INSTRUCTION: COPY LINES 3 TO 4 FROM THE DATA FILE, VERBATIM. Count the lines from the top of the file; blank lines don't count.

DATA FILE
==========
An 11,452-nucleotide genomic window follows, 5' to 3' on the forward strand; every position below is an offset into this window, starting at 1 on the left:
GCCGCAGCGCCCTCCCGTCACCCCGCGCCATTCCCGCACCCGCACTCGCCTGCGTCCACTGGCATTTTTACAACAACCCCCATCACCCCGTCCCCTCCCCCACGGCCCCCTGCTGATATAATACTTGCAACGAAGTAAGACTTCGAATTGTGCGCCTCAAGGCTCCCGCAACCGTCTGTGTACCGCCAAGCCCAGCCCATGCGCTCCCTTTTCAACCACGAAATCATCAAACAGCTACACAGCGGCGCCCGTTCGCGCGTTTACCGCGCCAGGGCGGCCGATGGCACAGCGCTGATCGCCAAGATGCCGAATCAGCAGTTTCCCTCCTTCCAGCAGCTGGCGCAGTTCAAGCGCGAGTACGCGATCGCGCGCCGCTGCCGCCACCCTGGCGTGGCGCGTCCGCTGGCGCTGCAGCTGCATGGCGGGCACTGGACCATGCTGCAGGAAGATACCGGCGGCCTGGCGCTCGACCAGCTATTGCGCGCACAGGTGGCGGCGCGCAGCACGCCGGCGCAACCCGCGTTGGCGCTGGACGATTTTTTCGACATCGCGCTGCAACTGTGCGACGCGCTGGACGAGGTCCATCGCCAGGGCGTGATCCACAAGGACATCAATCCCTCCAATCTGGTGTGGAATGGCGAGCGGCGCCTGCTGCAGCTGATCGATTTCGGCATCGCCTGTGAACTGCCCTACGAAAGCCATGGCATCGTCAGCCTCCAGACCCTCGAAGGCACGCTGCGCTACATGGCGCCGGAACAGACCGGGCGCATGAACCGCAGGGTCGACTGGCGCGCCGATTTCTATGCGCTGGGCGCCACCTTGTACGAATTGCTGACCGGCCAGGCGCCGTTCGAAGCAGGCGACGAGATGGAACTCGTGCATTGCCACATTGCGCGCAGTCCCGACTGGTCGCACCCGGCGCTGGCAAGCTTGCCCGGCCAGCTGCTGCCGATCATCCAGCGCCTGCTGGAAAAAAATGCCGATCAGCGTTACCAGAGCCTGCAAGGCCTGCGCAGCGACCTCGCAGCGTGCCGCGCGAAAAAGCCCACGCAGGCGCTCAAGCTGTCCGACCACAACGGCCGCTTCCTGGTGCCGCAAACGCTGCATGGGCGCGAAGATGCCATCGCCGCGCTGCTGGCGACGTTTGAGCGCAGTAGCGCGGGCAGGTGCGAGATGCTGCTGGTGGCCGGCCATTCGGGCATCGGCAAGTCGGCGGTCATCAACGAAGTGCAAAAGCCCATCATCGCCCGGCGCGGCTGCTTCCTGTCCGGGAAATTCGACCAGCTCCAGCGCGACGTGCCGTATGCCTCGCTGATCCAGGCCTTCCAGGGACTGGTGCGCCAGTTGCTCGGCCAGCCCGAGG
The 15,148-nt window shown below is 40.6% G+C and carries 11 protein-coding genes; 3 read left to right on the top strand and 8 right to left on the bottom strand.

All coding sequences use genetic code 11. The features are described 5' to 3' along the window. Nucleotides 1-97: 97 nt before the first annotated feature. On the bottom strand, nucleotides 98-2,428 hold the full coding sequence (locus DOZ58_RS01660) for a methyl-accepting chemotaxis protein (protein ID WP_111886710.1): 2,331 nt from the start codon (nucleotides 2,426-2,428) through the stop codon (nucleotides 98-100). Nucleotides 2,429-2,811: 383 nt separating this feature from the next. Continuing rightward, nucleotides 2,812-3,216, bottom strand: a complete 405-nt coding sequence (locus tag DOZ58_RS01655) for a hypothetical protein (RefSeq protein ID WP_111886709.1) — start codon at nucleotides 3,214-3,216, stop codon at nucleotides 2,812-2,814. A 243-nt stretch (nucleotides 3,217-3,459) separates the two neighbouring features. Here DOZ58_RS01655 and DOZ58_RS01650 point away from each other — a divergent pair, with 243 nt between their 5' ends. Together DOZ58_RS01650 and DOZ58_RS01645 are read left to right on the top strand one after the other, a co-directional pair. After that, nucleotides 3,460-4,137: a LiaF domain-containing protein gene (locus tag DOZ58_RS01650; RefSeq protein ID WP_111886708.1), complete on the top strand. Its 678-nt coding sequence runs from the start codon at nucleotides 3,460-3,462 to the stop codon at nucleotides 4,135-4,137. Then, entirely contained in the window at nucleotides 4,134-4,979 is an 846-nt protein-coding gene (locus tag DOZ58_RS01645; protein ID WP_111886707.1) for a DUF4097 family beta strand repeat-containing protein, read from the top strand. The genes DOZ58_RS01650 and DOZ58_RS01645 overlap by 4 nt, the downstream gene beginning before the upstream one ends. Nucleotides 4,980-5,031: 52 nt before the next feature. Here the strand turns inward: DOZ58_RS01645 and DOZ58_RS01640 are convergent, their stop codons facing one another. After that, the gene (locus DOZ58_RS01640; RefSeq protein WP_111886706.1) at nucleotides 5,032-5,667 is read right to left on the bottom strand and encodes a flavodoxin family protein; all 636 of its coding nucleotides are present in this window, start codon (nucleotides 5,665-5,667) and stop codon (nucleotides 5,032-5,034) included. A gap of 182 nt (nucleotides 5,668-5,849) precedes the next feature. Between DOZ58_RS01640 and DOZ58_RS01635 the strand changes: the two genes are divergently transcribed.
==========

The 15,148-nt window shown below is 40.6% G+C and carries 11 protein-coding genes; 3 read left to right on the top strand and 8 right to left on the bottom strand.

All coding sequences use genetic code 11. The features are described 5' to 3' along the window. Nucleotides 1-97: 97 nt before the first annotated feature. On the bottom strand, nucleotides 98-2,428 hold the full coding sequence (locus DOZ58_RS01660) for a methyl-accepting chemotaxis protein (protein ID WP_111886710.1): 2,331 nt from the start codon (nucleotides 2,426-2,428) through the stop codon (nucleotides 98-100). Nucleotides 2,429-2,811: 383 nt separating this feature from the next. Continuing rightward, nucleotides 2,812-3,216, bottom strand: a complete 405-nt coding sequence (locus tag DOZ58_RS01655) for a hypothetical protein (RefSeq protein ID WP_111886709.1) — start codon at nucleotides 3,214-3,216, stop codon at nucleotides 2,812-2,814. A 243-nt stretch (nucleotides 3,217-3,459) separates the two neighbouring features. Here DOZ58_RS01655 and DOZ58_RS01650 point away from each other — a divergent pair, with 243 nt between their 5' ends. Together DOZ58_RS01650 and DOZ58_RS01645 are read left to right on the top strand one after the other, a co-directional pair. After that, nucleotides 3,460-4,137: a LiaF domain-containing protein gene (locus tag DOZ58_RS01650; RefSeq protein ID WP_111886708.1), complete on the top strand. Its 678-nt coding sequence runs from the start codon at nucleotides 3,460-3,462 to the stop codon at nucleotides 4,135-4,137. Then, entirely contained in the window at nucleotides 4,134-4,979 is an 846-nt protein-coding gene (locus tag DOZ58_RS01645; protein ID WP_111886707.1) for a DUF4097 family beta strand repeat-containing protein, read from the top strand. The genes DOZ58_RS01650 and DOZ58_RS01645 overlap by 4 nt, the downstream gene beginning before the upstream one ends. Nucleotides 4,980-5,031: 52 nt before the next feature. Here the strand turns inward: DOZ58_RS01645 and DOZ58_RS01640 are convergent, their stop codons facing one another. After that, the gene (locus DOZ58_RS01640; RefSeq protein WP_111886706.1) at nucleotides 5,032-5,667 is read right to left on the bottom strand and encodes a flavodoxin family protein; all 636 of its coding nucleotides are present in this window, start codon (nucleotides 5,665-5,667) and stop codon (nucleotides 5,032-5,034) included. A gap of 182 nt (nucleotides 5,668-5,849) precedes the next feature. Between DOZ58_RS01640 and DOZ58_RS01635 the strand changes: the two genes are divergently transcribed.